So while pregnant women in Swaziland are indeed going to health centers to get tested, testing the men in the community remains difficult. So, we need to change the way we look at things, and the way we do things as well.

So while pregnant women in Swaziland are indeed going to health centers to get tested, testing the men in the community remains difficult. So, we need to change the way we look at things, and the way we do things as well. Since men are reluctant to go to health centers, we need to bring the option of being tested to them. In Swaziland, MSF has implemented community-based testing where a community worker can do the testing and counseling and refer people to the health center if the test is positive. We try to bring the care as close as possible to the people and adapt our way of working according to the population we want to help. We take into consideration cultural aspects, which help us understand why, for example, a lot of men in Swaziland don’t want to get tested for HIV.

Another important aspect of HIV care is making sure people’s treatment is working through regular monitoring. What is “viral load,” and why is MSF using it?

Antiretroviral treatment stops the virus from multiplying, so measuring a person’s “viral load”—the number of copies of the HIV virus in a given blood sample—is important in order to see how people are doing on treatment. When treatment is working and the virus is well suppressed, a person is considered to have “undetectable” viral load. In this case, it is less likely that the person will transmit the virus.

While we measure a person’s CD4 cell level to check the state of the immune system and determine when a person should start treatment, viral load testing shows us whether the virus is still replicating, which is a sign that a person may be having trouble adhering to their treatment. We know from experience that once identified through viral load monitoring, a person with adherence problems benefits from targeted counseling to help get them back on track. Viral load monitoring can also help detect whether the virus may have developed resistance to the drugs they are taking—if this is the case, they may need to be switched to other medicines immediately.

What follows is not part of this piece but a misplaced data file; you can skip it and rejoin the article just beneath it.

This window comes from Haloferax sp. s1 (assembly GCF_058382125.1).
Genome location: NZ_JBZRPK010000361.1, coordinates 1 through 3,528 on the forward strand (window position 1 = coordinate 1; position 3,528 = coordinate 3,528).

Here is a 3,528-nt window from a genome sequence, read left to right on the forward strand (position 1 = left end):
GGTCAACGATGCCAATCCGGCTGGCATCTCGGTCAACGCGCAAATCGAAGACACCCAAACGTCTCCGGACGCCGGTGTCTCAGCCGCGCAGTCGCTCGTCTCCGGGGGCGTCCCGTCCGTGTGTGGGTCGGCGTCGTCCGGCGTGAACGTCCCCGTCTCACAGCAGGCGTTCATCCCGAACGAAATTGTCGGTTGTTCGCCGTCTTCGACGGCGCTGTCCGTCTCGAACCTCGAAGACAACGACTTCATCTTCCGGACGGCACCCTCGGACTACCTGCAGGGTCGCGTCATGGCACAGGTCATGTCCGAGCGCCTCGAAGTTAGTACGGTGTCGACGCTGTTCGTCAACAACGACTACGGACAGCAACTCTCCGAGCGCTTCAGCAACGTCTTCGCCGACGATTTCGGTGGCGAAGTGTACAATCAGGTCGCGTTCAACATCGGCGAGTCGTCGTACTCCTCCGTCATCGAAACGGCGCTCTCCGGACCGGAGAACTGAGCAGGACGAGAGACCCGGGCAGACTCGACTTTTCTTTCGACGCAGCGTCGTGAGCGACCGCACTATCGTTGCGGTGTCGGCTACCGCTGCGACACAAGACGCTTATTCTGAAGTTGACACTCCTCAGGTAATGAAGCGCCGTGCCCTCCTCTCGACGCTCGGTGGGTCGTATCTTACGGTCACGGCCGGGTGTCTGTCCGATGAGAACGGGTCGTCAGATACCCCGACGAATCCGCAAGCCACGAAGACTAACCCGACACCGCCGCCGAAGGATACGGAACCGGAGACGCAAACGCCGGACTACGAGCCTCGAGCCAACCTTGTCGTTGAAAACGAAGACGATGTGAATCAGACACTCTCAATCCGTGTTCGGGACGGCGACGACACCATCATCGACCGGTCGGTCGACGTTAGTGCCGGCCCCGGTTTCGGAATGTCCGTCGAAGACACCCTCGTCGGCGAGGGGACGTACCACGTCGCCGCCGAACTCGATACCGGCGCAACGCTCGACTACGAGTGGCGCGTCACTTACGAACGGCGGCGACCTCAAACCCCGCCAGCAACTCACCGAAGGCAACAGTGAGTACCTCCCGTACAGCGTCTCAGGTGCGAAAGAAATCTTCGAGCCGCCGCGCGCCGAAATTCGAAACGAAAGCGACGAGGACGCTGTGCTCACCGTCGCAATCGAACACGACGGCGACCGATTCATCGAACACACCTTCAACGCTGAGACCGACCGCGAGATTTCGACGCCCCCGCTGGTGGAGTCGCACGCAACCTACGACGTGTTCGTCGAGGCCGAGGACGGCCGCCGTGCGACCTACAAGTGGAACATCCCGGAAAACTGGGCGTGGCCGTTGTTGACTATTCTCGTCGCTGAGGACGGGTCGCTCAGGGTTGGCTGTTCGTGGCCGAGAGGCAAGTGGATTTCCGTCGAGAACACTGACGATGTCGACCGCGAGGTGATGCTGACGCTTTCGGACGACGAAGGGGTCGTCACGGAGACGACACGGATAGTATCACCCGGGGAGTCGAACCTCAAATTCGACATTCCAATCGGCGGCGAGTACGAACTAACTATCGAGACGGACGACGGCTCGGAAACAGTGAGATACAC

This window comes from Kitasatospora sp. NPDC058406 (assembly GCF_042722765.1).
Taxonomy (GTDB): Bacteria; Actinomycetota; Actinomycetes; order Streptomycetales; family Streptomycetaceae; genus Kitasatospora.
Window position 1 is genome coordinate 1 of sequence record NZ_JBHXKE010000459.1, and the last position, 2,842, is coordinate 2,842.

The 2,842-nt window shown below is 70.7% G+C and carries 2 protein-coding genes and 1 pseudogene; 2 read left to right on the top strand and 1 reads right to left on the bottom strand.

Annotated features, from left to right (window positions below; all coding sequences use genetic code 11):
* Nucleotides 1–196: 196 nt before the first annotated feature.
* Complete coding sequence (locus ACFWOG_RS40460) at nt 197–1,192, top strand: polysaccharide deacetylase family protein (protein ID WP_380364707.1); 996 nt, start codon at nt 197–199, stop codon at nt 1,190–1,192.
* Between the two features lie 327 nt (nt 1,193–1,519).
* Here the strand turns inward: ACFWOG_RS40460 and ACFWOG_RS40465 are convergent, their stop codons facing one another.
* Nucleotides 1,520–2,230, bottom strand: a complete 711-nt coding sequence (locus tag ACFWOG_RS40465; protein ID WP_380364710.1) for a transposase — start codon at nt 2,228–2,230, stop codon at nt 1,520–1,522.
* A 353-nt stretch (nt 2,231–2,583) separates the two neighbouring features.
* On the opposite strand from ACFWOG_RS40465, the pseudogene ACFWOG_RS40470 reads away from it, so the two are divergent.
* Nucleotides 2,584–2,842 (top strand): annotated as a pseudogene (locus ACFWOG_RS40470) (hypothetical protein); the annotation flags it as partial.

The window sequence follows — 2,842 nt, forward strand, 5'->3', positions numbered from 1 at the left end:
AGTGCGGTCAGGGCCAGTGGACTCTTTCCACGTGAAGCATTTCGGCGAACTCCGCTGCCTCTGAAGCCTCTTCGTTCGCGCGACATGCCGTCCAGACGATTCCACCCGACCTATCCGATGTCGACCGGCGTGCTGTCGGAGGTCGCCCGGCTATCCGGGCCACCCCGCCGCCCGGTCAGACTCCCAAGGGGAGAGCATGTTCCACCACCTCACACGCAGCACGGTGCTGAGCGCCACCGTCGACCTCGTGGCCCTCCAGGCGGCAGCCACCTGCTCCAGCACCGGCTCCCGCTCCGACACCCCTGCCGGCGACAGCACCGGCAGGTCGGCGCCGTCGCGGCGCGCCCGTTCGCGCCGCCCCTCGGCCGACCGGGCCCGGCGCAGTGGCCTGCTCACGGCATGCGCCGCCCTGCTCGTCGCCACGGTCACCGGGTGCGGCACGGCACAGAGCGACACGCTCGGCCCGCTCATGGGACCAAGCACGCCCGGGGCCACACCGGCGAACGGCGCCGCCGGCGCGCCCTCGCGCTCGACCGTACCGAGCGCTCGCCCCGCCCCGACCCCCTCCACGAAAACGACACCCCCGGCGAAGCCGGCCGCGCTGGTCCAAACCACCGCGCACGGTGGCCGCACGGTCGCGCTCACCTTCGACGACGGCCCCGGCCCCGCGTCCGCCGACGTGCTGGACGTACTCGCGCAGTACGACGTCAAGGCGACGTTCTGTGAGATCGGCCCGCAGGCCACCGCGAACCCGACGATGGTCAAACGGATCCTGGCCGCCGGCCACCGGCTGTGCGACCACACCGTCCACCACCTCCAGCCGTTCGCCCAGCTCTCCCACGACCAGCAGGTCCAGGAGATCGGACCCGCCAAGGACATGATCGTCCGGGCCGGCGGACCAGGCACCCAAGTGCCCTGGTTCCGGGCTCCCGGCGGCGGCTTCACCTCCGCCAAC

CD4 takes much longer to show how people are doing on their treatment because there is a delay in the immune system’s reaction to the virus. This means we’re not getting people on track until months or even years later, which is not ideal for their health. Testing viral load is like sending an SMS text message, while testing CD4 amounts to sending a letter through the mail.

In Swaziland, we are currently studying the best way to decentralize the use of viral load monitoring to simplify and improve the patients’ follow-up. When you spot treatment failure or poor adherence early it is less likely people will develop resistance to the drugs and the patient’s health is less likely to deteriorate. By decentralizing viral load monitoring, instead of having to travel all the way to the district hospital the patient can get the test done in his or her local health center. This is what we hope to achieve with the mini-labs we set up in remote clinics and health centers. The clinics are now equipped with everything needed to do HIV tests, CD4 counts, pregnancy tests, and biochemistry. Viral load will be added to this package.

By decentralizing viral load monitoring, instead of having to travel all the way to the district hospital the patient can get the test done in his or her local health center.

Measuring viral load has another important role to play: it tells us right away whether a newborn whose mother has HIV is infected or not. This helps us anticipate potential problems and tailor a baby’s treatment. It’s called “early infant diagnosis.”

With the current rapid diagnostic test, children can only be tested to see if they are HIV-positive six months after they stop breast-feeding, because otherwise it is impossible to determine whether the HIV antibodies found in their blood are from the mother or the infant. At present, the risk of death in children with HIV is high, because the tools available don’t allow for them to be diagnosed at birth and therefore start treatment earlier. Thankfully, viral load can change this, but it needs to be scaled up.